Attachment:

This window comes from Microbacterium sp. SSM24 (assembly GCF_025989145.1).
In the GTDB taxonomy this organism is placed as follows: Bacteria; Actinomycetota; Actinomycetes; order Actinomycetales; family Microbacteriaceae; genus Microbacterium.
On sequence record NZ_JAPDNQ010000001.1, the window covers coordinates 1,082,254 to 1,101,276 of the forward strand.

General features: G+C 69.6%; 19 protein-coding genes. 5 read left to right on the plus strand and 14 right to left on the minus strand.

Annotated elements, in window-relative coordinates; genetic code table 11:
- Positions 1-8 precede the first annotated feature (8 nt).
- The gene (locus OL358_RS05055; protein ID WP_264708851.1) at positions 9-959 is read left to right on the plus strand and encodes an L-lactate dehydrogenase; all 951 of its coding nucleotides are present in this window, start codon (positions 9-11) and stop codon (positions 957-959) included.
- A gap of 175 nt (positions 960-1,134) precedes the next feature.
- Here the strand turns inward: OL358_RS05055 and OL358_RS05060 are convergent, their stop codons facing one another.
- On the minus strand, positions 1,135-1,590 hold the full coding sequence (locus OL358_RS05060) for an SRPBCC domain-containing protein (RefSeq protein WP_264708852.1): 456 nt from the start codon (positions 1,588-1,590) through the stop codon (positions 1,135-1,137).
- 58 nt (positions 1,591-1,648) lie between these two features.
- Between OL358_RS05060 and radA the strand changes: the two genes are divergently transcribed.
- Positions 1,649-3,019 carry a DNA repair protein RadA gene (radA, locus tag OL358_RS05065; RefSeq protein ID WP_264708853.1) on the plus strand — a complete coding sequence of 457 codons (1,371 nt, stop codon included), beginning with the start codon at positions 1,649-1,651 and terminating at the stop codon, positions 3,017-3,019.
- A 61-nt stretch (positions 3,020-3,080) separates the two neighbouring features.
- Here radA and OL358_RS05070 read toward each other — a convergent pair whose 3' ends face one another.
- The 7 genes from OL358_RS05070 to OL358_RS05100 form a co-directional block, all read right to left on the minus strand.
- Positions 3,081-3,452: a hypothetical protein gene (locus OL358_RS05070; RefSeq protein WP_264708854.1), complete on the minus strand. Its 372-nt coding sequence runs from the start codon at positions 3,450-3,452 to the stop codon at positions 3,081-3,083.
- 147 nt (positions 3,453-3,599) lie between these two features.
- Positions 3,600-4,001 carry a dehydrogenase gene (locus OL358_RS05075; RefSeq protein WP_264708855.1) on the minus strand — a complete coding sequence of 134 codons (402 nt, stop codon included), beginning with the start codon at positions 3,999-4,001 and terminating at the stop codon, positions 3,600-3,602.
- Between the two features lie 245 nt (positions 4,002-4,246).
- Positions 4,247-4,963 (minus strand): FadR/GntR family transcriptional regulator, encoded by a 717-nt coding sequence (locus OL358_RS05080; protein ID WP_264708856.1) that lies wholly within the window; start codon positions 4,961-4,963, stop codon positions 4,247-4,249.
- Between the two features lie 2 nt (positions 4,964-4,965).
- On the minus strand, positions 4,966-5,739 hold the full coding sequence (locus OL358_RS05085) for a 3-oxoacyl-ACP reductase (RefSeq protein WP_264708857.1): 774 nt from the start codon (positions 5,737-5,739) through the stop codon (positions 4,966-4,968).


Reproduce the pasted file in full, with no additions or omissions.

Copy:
This window comes from Microbacterium sp. SSM24 (assembly GCF_025989145.1).
In the GTDB taxonomy this organism is placed as follows: Bacteria; Actinomycetota; Actinomycetes; order Actinomycetales; family Microbacteriaceae; genus Microbacterium.
On sequence record NZ_JAPDNQ010000001.1, the window covers coordinates 1,082,254 to 1,101,276 of the forward strand.

General features: G+C 69.6%; 19 protein-coding genes. 5 read left to right on the plus strand and 14 right to left on the minus strand.

Annotated elements, in window-relative coordinates; genetic code table 11:
- Positions 1-8 precede the first annotated feature (8 nt).
- The gene (locus OL358_RS05055; protein ID WP_264708851.1) at positions 9-959 is read left to right on the plus strand and encodes an L-lactate dehydrogenase; all 951 of its coding nucleotides are present in this window, start codon (positions 9-11) and stop codon (positions 957-959) included.
- A gap of 175 nt (positions 960-1,134) precedes the next feature.
- Here the strand turns inward: OL358_RS05055 and OL358_RS05060 are convergent, their stop codons facing one another.
- On the minus strand, positions 1,135-1,590 hold the full coding sequence (locus OL358_RS05060) for an SRPBCC domain-containing protein (RefSeq protein WP_264708852.1): 456 nt from the start codon (positions 1,588-1,590) through the stop codon (positions 1,135-1,137).
- 58 nt (positions 1,591-1,648) lie between these two features.
- Between OL358_RS05060 and radA the strand changes: the two genes are divergently transcribed.
- Positions 1,649-3,019 carry a DNA repair protein RadA gene (radA, locus tag OL358_RS05065; RefSeq protein ID WP_264708853.1) on the plus strand — a complete coding sequence of 457 codons (1,371 nt, stop codon included), beginning with the start codon at positions 1,649-1,651 and terminating at the stop codon, positions 3,017-3,019.
- A 61-nt stretch (positions 3,020-3,080) separates the two neighbouring features.
- Here radA and OL358_RS05070 read toward each other — a convergent pair whose 3' ends face one another.
- The 7 genes from OL358_RS05070 to OL358_RS05100 form a co-directional block, all read right to left on the minus strand.
- Positions 3,081-3,452: a hypothetical protein gene (locus OL358_RS05070; RefSeq protein WP_264708854.1), complete on the minus strand. Its 372-nt coding sequence runs from the start codon at positions 3,450-3,452 to the stop codon at positions 3,081-3,083.
- 147 nt (positions 3,453-3,599) lie between these two features.
- Positions 3,600-4,001 carry a dehydrogenase gene (locus OL358_RS05075; RefSeq protein WP_264708855.1) on the minus strand — a complete coding sequence of 134 codons (402 nt, stop codon included), beginning with the start codon at positions 3,999-4,001 and terminating at the stop codon, positions 3,600-3,602.
- Between the two features lie 245 nt (positions 4,002-4,246).
- Positions 4,247-4,963 (minus strand): FadR/GntR family transcriptional regulator, encoded by a 717-nt coding sequence (locus OL358_RS05080; protein ID WP_264708856.1) that lies wholly within the window; start codon positions 4,961-4,963, stop codon positions 4,247-4,249.
- Between the two features lie 2 nt (positions 4,964-4,965).
- On the minus strand, positions 4,966-5,739 hold the full coding sequence (locus OL358_RS05085) for a 3-oxoacyl-ACP reductase (RefSeq protein WP_264708857.1): 774 nt from the start codon (positions 5,737-5,739) through the stop codon (positions 4,966-4,968).